If you're feeling claustrophobic in your shoebox apartment, there are inexpensive, easy ways to make the most of your small space. Below are six tips to consider.

Select the right paint colors

Genevieve Gorder, Valspar Color Expert and host of HGTV’s "Dear Genevieve," says that there are four important factors to take into consideration when you are selecting a color to paint your small-sized rooms: the amount of natural light that filters into the room, the height of the ceiling, what you are going to use the room for and how much time you plan to spend in there.

Gorder advises choosing lighter hues if your space has low ceilings and little natural light. But this doesn't mean you have to pick a standard white or beige.

"Remember that every color has a neutral version of itself," Gorder says. "When you are visiting the chip racks, find a color you love and then look for a lighter hue of your selection."

If you are lucky enough to have scored a space where the natural light is plentiful, pick that bright, saturated color that you have always wished you could paint on your walls, she says.

Find ways to open up floor space

Janet Lee, author of "Living in a Nutshell," suggests moving your coat rack from the floor to the wall. Stick a coat hanger decal to your wall. Turn it into a three-dimensional coat rack by placing some Command-adhesive hooks or small nails around the decal. Now you have space to hang coats, purses and hats without taking up valuable floor space.

And don't forget to clear out all the clutter. Your tiny space will feel even smaller if junk is scattered everywhere. Simply keeping knickknacks, shoes, clothes and the like off the floor will open up space you didn’t know you had. Organize books and DVDs on shelves or in baskets. Tuck away items that you do not need very often in drawers or closets. Don't be afraid to get rid of items you can live without. An organized and tidy room will appear larger than one in which you cannot see the floor.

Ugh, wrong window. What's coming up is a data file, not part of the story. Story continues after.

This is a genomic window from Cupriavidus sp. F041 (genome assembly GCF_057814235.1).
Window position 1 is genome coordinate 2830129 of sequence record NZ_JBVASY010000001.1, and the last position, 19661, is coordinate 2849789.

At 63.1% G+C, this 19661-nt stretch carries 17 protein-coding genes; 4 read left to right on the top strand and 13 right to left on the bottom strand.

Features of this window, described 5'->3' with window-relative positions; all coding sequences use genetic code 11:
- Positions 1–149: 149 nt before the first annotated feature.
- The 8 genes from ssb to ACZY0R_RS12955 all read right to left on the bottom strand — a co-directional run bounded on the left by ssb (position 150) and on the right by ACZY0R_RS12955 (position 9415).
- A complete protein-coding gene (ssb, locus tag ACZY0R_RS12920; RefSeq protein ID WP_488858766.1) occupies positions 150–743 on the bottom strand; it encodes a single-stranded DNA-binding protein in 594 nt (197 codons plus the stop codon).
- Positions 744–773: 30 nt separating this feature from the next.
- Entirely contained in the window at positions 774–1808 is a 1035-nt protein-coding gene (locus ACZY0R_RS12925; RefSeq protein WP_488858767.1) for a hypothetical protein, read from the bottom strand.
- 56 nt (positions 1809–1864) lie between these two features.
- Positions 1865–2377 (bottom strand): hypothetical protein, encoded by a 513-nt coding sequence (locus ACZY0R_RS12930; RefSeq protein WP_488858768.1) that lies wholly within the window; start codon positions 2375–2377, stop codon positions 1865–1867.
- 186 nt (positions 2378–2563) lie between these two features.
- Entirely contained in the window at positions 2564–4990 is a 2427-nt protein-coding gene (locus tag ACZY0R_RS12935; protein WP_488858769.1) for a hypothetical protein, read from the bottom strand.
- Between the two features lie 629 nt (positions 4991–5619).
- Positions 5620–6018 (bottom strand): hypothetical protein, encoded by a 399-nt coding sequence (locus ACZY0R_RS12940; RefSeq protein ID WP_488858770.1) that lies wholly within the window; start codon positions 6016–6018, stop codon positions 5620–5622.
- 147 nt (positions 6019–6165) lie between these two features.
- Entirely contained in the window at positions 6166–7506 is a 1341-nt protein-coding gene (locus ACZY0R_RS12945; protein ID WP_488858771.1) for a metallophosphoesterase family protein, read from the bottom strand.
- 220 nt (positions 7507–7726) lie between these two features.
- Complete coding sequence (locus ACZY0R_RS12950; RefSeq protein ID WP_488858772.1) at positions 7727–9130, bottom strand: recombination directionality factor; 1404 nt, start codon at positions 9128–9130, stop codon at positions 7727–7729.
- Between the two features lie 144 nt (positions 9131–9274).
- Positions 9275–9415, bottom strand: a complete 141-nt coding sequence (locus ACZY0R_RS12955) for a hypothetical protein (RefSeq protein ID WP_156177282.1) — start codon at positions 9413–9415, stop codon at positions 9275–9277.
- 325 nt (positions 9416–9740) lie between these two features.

“We consider this floor treatment the ‘little black dress’ of interior design."

— Jon Call

Have your rugs work for you

Jon Call, the head of New York's Mr. Call Designs, suggests using custom-cut rugs to elongate and widen rooms. Measure four inches off all the walls to avoid heat vents and floor outlets, as well as cut and bind rugs, he advises.

"We consider this floor treatment the 'little black dress' of interior design," Call says.

As with paint colors, a lighter or monochromatic color scheme on your furniture and rugs will make a room look larger. Try to minimize the dividing lines between floors and walls. Rugs will dark colors and patterns may make a room appear cozier, which might not be your desired affect if your space feels cozy enough as is.

Create an illusion with mirrors

Use mirrors of all shapes and sizes to make your rooms look larger.

ApartmentTherapy.com suggests placing a floor-length mirror behind a piece of furniture that you squeezed into a tight space. Mirrors also maximize light, so you can place one across from a window or lamp and angle it at other areas of the room to direct light in that direction.

Situate a few small mirrors on the wall to emulate the effect of a large mirror without paying the same hefty price tag.

Utilize multipurpose furniture

Invest in furniture that also doubles as storage. Find a coffee table with drawers or shelves. Have your chest or ottoman function as a table, footrest and hidden storage space. Futons, pull-out couches and sofa beds are great items that you can use for sitting during the day and for sleeping at night. Use chairs that you can stack when you don’t need them. Scaling-down furniture to fit the size and feel of the room can help, too, as can going for a few large pieces instead of too many smaller items.

How you arrange your furniture also makes a difference in how big or small a room looks. You don't want the furniture blocking the view into the room, so clear large pieces away from the walkway.